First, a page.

Author Topic: Cablegate:Sri Lanka:Tmvp Releases15 Child Soldiers;Promises To Free 25More(2009)  (Read 1037 times)

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Sri Lanka: Tmvp Releases 15 Child Soldiers; Promises To Free 25 More
OriginEmbassy Colombo (Sri Lanka)
Cable timeMon, 26 Jan 2009 12:29 UTC
ClassificationUNCLASSIFIED//FOR OFFICIAL USE ONLY
Sourcehttp://wikileaks.org/cable/2009/01/09COLOMBO87.html

UNCLAS COLOMBO 000087
 
SENSITIVE
SIPDIS
 
DEPARTMENT FOR SCA/INS
 
E.O. 12958: N/A
TAGS: KOCI PHUM MARR CE
SUBJECT: SRI LANKA: TMVP RELEASES 15 CHILD SOLDIERS; PROMISES TO FREE 25 MORE
 
REF: A. COLOMBO 053
     ¶B. 08 COLOMBO 1108
     ¶C. 08 COLOMBO 1102
     ¶D. 08 COLOMBO 975
     ¶E. 08 COLOMBO 654
     ¶F. 08 COLOMBO 462
 
PARAMILITARY RELEASES 15 CHILD SOLDIERS
----------------------------------------
 
¶1. (U) On January 23 the TMVP released 15 child soldiers to
UNICEF and pledged to release an additional 25 within the
coming weeks.  The TMVP's action represents the first
significant large-scale release since April 2008 and the
first positive step towards resolving the child soldier
problem since TMVP head Vinayagamurthi Muralitharan ("Colonel
Karuna Amman") returned from his detention in the UK on July
3, 2008 (ref E).  On January 12 DCM, (and separately, UNICEF
Sri Lanka head Philippe Duammelle and GSL Justice Secretary
Suhada Gamalath) met Karuna and pressed him to deliver
results on child soldiers (ref A). As of January 26 UNICEF
was still determining how many of the 15 released children
represented cases already documented in UNICEF files.  (Note:
in general UNICEF estimates that its records probably capture
about one-third of the total child soldier cases.)  At the
end of December 2008 UNICEF reported 53 children still under
18 serving in the TMVP.
 
WHAT WOULD CONSTITUTE "EFFECTIVE MEASURES"?
-------------------------------------------
 
¶2. (SBU) If the TMVP follows through on its commitment and
frees 25 additional children, these two significant releases
together would represent substantial progress toward
eliminating the problem of child soldiering within the TMVP.
However, before Post could recommend to the Secretary a
certification to Congress that the GSL was taking "effective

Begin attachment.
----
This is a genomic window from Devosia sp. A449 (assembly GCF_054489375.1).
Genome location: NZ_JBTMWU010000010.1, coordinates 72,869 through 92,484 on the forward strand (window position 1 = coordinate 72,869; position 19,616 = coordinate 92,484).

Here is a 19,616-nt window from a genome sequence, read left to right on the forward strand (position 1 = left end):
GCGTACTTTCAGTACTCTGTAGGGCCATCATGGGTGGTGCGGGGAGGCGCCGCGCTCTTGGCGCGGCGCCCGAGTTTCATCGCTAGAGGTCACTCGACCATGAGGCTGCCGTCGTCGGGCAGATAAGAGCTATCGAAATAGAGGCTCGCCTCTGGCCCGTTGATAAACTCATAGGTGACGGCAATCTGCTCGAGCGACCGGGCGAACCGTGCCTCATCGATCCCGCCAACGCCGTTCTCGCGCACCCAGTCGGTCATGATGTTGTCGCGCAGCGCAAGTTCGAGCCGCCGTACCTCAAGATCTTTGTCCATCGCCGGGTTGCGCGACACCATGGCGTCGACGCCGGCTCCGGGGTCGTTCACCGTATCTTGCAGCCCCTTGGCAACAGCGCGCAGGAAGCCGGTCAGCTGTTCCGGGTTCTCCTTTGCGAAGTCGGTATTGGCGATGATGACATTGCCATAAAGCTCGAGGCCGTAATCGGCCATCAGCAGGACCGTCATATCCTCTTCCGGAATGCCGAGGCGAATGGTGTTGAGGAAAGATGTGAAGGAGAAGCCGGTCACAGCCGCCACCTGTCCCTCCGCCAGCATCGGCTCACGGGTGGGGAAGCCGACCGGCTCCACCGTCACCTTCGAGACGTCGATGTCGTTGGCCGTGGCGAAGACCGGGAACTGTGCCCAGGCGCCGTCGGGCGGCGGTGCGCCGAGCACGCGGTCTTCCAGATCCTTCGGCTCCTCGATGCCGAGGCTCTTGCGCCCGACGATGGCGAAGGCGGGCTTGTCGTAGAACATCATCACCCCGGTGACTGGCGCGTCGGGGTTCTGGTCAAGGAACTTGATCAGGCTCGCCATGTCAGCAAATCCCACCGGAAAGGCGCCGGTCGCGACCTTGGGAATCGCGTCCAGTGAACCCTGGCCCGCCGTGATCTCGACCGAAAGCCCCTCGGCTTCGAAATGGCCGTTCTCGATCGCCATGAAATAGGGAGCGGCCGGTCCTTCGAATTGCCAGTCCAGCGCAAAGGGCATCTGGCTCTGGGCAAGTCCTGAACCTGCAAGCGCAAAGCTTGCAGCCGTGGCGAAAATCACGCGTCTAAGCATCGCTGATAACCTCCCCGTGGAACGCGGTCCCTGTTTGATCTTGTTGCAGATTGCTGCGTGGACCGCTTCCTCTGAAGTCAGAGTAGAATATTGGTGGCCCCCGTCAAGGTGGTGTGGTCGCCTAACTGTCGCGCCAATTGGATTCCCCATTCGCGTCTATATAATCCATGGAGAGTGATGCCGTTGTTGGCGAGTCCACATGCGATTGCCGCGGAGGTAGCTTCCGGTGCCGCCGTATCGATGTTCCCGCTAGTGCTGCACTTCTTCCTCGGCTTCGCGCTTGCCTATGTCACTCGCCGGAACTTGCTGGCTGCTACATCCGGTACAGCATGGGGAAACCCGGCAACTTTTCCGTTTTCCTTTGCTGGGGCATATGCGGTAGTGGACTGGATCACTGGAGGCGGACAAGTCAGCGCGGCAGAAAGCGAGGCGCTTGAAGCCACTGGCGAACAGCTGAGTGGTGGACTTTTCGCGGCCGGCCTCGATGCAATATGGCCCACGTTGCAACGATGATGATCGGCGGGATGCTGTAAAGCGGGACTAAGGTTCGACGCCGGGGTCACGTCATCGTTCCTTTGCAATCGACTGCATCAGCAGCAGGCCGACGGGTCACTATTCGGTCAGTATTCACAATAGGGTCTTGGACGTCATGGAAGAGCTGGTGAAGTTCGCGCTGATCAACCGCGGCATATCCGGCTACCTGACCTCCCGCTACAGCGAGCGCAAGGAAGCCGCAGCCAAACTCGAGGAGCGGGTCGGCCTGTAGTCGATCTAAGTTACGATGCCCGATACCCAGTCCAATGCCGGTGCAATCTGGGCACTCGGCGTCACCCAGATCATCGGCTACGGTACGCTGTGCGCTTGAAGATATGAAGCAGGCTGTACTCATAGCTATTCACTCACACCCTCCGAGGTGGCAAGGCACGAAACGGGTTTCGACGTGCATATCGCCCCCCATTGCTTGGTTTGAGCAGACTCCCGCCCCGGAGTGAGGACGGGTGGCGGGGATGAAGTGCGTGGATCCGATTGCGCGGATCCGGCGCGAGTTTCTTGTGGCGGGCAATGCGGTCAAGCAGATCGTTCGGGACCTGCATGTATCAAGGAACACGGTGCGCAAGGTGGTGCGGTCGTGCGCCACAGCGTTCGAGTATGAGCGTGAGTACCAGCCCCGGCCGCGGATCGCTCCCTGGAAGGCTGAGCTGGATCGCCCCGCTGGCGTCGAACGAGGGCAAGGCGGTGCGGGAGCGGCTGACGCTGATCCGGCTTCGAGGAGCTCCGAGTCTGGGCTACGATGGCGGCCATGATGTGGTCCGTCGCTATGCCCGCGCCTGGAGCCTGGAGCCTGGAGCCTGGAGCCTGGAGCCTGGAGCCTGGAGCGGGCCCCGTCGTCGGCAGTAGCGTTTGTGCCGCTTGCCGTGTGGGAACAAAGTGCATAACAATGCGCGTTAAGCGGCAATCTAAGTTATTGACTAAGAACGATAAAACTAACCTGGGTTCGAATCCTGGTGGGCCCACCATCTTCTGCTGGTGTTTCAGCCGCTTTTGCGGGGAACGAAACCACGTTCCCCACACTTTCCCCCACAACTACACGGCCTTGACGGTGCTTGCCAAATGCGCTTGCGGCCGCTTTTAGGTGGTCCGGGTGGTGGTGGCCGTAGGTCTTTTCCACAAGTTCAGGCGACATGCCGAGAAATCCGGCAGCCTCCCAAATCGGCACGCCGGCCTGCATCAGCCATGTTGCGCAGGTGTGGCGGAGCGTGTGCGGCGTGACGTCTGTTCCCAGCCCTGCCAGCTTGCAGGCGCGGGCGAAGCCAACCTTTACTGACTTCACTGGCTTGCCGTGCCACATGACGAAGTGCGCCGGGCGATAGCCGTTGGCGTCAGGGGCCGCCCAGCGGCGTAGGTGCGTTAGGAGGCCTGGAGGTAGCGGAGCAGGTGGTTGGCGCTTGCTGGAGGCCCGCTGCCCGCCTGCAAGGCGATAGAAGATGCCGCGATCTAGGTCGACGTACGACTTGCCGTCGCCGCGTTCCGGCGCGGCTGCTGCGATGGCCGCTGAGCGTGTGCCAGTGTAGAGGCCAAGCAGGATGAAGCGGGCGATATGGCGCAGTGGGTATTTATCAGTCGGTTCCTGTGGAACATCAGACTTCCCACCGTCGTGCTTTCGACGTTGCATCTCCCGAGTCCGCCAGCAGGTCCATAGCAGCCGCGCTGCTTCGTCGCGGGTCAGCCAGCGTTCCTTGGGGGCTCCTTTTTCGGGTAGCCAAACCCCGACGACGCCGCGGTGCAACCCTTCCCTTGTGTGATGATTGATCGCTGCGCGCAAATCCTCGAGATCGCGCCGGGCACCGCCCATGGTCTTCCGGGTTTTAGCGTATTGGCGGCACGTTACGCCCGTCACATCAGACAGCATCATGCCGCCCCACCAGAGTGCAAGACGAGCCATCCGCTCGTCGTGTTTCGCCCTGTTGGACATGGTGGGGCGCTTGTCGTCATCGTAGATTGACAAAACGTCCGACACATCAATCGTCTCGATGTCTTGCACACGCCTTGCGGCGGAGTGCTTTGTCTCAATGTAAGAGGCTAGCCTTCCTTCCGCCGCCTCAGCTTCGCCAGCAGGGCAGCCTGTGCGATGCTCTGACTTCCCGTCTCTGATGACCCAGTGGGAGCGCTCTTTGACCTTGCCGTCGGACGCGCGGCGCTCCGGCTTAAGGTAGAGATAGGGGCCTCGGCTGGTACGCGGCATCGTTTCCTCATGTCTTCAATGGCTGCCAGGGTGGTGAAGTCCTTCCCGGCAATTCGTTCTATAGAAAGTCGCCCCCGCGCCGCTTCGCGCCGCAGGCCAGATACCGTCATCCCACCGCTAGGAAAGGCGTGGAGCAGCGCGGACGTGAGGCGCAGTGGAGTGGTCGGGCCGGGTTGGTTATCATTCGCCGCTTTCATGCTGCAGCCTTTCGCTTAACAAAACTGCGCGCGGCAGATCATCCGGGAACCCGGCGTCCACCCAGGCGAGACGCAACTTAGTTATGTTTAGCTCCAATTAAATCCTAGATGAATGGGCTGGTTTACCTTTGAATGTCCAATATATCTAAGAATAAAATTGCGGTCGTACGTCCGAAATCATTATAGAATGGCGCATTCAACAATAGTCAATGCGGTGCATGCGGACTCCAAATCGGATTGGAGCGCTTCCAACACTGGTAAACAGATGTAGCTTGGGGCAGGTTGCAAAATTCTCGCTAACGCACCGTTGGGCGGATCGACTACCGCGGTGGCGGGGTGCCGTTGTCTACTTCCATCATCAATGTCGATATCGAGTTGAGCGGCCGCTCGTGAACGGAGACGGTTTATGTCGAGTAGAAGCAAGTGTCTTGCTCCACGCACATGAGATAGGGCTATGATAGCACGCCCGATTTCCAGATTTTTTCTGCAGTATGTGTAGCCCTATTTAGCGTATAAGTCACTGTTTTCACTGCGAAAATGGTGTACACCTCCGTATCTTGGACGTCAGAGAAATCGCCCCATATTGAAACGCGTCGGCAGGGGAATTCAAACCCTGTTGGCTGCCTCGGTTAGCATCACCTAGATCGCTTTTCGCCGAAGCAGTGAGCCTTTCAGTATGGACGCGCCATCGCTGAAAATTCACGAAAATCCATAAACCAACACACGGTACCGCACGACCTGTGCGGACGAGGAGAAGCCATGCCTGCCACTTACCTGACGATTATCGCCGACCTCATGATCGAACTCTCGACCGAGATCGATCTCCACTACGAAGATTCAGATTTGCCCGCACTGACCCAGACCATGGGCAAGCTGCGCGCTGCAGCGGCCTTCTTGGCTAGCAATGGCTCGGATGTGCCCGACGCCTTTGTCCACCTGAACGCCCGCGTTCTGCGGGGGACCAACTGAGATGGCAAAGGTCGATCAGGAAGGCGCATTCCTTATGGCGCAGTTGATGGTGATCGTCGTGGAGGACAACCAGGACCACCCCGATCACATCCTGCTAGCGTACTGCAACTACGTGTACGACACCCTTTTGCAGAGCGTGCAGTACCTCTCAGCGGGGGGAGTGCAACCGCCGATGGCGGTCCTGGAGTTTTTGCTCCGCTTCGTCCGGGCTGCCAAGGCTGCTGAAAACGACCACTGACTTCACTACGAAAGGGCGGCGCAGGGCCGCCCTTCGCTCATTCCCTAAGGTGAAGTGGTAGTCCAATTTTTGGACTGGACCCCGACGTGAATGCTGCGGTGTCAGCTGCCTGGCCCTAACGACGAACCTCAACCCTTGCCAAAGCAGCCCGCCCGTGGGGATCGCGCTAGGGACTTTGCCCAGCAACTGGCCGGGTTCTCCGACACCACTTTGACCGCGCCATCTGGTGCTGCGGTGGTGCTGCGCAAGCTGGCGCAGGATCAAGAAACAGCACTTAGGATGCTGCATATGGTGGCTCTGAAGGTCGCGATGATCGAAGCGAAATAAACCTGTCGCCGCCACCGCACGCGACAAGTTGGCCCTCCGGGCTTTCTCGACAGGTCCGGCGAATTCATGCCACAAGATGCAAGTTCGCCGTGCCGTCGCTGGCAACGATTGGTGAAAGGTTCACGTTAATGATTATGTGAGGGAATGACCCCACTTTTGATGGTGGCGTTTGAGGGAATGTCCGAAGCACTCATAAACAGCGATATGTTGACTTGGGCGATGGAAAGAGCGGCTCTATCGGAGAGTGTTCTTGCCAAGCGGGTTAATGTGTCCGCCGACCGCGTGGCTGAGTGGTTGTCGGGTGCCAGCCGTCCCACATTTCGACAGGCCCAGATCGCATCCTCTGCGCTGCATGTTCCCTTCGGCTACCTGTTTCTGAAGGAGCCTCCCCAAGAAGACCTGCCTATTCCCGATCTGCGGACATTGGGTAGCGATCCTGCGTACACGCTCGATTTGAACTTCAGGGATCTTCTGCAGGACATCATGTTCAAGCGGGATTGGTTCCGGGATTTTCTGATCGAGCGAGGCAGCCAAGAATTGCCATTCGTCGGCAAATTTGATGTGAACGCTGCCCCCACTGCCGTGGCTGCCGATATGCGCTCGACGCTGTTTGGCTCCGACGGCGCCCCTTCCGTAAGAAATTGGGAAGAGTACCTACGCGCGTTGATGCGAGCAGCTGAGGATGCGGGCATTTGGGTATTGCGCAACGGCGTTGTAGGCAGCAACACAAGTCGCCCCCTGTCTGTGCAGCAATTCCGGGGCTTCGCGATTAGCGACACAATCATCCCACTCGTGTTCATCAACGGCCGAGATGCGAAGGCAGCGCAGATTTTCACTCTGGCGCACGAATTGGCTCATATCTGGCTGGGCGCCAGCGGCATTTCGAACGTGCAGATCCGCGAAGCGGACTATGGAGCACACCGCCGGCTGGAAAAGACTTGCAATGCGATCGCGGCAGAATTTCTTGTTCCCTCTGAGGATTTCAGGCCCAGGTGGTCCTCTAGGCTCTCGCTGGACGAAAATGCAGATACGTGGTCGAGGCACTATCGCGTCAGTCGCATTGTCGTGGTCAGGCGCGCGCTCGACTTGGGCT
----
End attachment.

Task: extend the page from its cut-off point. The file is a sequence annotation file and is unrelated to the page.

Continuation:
measures" to end the problem, we would:
 
-- Await UNICEF's determination of how many of those 40
children were on already their lists and therefore how many
outstanding cases remained.  Post does not believe that
UNICEF would have to clear its books and reduce that number
to zero (the fate of some of the children may never be
known).  However, we would expect to see a substantial
reduction in the total number of known cases remaining.
 
-- Verify that at least two months have passed without any
new or re-recruitment by the TMVP.  Otherwise, we could have
little confidence that the resolution of the problem was on a
sustainable basis. While the overall number on UNICEF's roles
has decreased over the course of 2008, in each month new and
re-recruitment, albeit in very small numbers, has occurred in
the Eastern Province.
 
-- Confirm with UNICEF that it is receiving access to TMVP
camps and offices for unannounced inspections. The Action
Plan signed by the GSL, TMVP and UNICEF commits the TMVP to
open up their camps to UNICEF for spot inspections.  Such
inspections should reveal no new cases to UNICEF.
 
-- Witness the beginning of a broad public awareness campaign
by the GSL.  The public awareness campaign UNICEF and the GSL
hope to launch on or about February 23 would represent a
valuable effort to communicate the government's zero
tolerance policy to the general public.  It would be a
further indication of the GSL's firm commitment to end the
use of child soldiers in the country.
Blake

Source/Full cable: http://wikileaks.org/cable/2009/01/09COLOMBO87.html